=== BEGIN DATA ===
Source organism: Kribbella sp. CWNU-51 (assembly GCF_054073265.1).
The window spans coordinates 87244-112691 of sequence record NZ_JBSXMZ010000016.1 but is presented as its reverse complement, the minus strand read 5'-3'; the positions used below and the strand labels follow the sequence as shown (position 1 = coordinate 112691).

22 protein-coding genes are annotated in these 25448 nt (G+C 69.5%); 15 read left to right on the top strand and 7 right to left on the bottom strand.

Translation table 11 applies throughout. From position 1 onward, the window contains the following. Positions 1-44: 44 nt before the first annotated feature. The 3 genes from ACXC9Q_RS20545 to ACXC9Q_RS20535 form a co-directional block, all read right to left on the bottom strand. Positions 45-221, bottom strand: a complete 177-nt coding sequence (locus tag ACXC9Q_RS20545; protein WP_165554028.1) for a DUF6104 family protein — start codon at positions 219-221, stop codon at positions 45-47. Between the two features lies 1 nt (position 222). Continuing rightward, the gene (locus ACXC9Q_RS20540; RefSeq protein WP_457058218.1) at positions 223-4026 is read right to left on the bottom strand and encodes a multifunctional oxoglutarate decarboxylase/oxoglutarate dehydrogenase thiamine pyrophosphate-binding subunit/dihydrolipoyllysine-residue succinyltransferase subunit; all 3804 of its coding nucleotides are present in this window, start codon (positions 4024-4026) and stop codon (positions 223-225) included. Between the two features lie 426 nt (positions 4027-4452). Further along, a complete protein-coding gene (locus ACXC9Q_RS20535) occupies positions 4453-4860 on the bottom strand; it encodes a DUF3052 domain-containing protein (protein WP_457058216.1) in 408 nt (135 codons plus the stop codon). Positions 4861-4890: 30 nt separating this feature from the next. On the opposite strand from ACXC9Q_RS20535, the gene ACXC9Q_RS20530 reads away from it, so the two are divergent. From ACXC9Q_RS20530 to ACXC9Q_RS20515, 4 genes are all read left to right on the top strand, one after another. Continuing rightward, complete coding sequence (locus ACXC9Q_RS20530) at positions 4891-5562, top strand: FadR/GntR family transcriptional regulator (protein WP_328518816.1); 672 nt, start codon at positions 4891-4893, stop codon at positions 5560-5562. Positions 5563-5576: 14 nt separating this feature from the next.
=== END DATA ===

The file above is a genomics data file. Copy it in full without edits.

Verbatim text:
Source organism: Kribbella sp. CWNU-51 (assembly GCF_054073265.1).
The window spans coordinates 87244-112691 of sequence record NZ_JBSXMZ010000016.1 but is presented as its reverse complement, the minus strand read 5'-3'; the positions used below and the strand labels follow the sequence as shown (position 1 = coordinate 112691).

22 protein-coding genes are annotated in these 25448 nt (G+C 69.5%); 15 read left to right on the top strand and 7 right to left on the bottom strand.

Translation table 11 applies throughout. From position 1 onward, the window contains the following. Positions 1-44: 44 nt before the first annotated feature. The 3 genes from ACXC9Q_RS20545 to ACXC9Q_RS20535 form a co-directional block, all read right to left on the bottom strand. Positions 45-221, bottom strand: a complete 177-nt coding sequence (locus tag ACXC9Q_RS20545; protein WP_165554028.1) for a DUF6104 family protein — start codon at positions 219-221, stop codon at positions 45-47. Between the two features lies 1 nt (position 222). Continuing rightward, the gene (locus ACXC9Q_RS20540; RefSeq protein WP_457058218.1) at positions 223-4026 is read right to left on the bottom strand and encodes a multifunctional oxoglutarate decarboxylase/oxoglutarate dehydrogenase thiamine pyrophosphate-binding subunit/dihydrolipoyllysine-residue succinyltransferase subunit; all 3804 of its coding nucleotides are present in this window, start codon (positions 4024-4026) and stop codon (positions 223-225) included. Between the two features lie 426 nt (positions 4027-4452). Further along, a complete protein-coding gene (locus ACXC9Q_RS20535) occupies positions 4453-4860 on the bottom strand; it encodes a DUF3052 domain-containing protein (protein WP_457058216.1) in 408 nt (135 codons plus the stop codon). Positions 4861-4890: 30 nt separating this feature from the next. On the opposite strand from ACXC9Q_RS20535, the gene ACXC9Q_RS20530 reads away from it, so the two are divergent. From ACXC9Q_RS20530 to ACXC9Q_RS20515, 4 genes are all read left to right on the top strand, one after another. Continuing rightward, complete coding sequence (locus ACXC9Q_RS20530) at positions 4891-5562, top strand: FadR/GntR family transcriptional regulator (protein WP_328518816.1); 672 nt, start codon at positions 4891-4893, stop codon at positions 5560-5562. Positions 5563-5576: 14 nt separating this feature from the next.